Pare down “stuff.” Purge your supplies, teaching materials, games, and more. This may be hard to hear—and even harder to do—but it’s necessary. This is your first step in organization. Donate leftovers to other organizations. Host a garage sale. Throw away broken toys. Don’t save those old crayons because you think you’ll have time to melt and remold them later. Purge every six months, and create a team to join you for these biannual Purge Parties.

During our portable church days, every week we towed a trailer with nine wheeled cabinets holding all our children’s ministry supplies. We had to go through the cabinets every two months, pitching broken items and restocking supplies. And in those days, not owning a church building meant everything went into my garage unless we got rid of it. So we learned how to get rid of it.

Store off-site.

Find storage for items you can’t get rid of, but still need access to occasionally. This works well for seasonal items. Consider renting a storage unit or enlisting the help of a congregation member who has an extra storage area.

Take pictures.

It’s difficult to part with that backdrop scenery for last year’s VBS or the beautiful quilt the kindergartners made to decorate the hallway a couple years ago—especially when great memories are attached to the items. So take a picture of it, put the picture in a scrapbook, and then throw out that clutter.

Invest in closet organizers.

Closet organizers, stackable crates and tubs, and resealable bags are essential to maximizing your space. Add shelves to wall space, attach hooks to the backs of doors, and slide plastic bins under counters, tables, and benches to reduce visual clutter. Hang pocket shoe bags inside closet doors to organize smaller items. Resealable bags are available in all sizes and are great for storing all kinds of items. Neatly label your organ­ized drawers, bins, and tubs, and keep similar items in the same areas.

Clear everything out of problem areas first.

If your space is overwhelmingly cluttered, heed this advice: Completely empty the area and start over. It’s easier to redesign an area and get rid of stuff when it’s not in the room. Take time to look over the empty space. Think about what you want in the room and put back only those items. Donate, discard, or file everything else.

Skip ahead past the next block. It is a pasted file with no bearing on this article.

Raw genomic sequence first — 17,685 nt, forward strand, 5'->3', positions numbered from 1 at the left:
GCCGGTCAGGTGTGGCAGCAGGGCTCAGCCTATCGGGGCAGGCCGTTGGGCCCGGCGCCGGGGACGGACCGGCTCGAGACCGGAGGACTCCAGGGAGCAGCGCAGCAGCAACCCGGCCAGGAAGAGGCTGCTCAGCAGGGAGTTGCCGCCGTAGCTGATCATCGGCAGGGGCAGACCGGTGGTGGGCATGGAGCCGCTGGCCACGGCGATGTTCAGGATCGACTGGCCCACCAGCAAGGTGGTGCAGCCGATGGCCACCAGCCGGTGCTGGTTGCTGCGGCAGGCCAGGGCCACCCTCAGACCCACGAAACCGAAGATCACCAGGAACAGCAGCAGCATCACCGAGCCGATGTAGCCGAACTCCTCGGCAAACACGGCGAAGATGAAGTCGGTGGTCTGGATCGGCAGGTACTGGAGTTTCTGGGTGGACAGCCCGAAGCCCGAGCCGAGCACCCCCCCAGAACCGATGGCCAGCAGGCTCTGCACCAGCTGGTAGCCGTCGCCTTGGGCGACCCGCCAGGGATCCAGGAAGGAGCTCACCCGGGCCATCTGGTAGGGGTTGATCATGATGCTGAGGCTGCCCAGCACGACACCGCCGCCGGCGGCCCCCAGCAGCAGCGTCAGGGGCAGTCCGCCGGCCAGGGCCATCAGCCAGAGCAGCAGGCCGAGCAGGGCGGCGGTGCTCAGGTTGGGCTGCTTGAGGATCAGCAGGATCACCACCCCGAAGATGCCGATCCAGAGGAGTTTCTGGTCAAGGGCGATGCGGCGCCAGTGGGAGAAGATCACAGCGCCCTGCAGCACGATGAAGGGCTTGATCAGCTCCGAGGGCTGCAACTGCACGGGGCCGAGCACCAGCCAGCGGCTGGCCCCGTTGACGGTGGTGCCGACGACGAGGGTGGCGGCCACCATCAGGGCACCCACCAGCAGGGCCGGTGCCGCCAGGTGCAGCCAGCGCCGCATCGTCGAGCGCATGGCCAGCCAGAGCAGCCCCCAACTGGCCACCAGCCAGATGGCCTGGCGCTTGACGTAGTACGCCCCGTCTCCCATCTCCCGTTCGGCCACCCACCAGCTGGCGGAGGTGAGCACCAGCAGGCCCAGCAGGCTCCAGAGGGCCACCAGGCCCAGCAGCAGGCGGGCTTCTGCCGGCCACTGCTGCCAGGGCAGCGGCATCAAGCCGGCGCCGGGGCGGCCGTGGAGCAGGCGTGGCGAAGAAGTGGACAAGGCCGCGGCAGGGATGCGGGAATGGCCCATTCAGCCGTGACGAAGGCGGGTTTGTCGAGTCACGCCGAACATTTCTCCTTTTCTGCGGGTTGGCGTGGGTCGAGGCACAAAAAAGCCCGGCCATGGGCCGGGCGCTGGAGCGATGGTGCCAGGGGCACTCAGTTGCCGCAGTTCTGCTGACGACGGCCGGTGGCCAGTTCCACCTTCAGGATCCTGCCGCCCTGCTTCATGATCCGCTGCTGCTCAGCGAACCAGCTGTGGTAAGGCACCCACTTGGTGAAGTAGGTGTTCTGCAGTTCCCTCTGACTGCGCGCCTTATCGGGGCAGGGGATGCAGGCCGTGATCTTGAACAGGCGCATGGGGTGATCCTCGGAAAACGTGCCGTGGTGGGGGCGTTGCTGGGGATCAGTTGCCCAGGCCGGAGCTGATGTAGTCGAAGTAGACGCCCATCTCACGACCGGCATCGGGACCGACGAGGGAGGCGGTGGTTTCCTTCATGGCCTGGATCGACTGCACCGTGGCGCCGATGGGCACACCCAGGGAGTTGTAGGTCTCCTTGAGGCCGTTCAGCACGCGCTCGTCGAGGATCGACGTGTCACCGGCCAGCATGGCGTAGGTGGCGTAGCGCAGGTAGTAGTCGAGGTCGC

Maintain organization.

Once everything has a place, and your tubs and drawers have labels, assign a volunteer to freshen up everything monthly. Don’t add to your supplies; replace them. If you buy a new toy, let go of an old one.

Say no to what you don’t need.

Let’s face it. When folks clean out their closets at home, they usually call the church first to get rid of their extra stuff. If you don’t really need it, just politely decline. It’s okay to say no, thanks. Explain that you’re doing exactly what they’re doing—organizing and getting rid of stuff.

Shared Spaces

Is your children’s ministry sharing space with a preschool, day care, office, school, or theater? Portable churches abound. Benefits such as location, ample parking, low rental rates, and neutral meeting places all appeal to churches. The challenges of the portable church are many and unique, though. How do you respect someone else’s property while making it feel like “your” space when you’re using it? Use these guidelines to maintain temporary spaces while creating a kid-friendly environment that makes a crucial good first impression on potential members.

Invest in the right equipment.

Cabinets and shelves that fold, lock, and are on wheels are perfect for easy access to your supplies and are easily secured and transported. Tack strips or grip strips (available at craft and hardware stores) display children’s art and are unobtrusive when emptied. Companies such as Church On Wheels and Portable Church sell wheeled shelves for bins, and they’ll create custom cabinets to fit your specific needs.

Once you’ve organized your equipment and cabinets, take a photograph, laminate it, and attach it to the equipment. Volunteers can then see where everything belongs and refer to the photo when packing supplies. Our church had talented carpenters, so we were able to make our own cabinets. They added lockable wheels so the cabinets stayed put. We got really creative and used them as walls and partitions between classes that met in a long hallway. We carpeted our partition cabinets to absorb sound.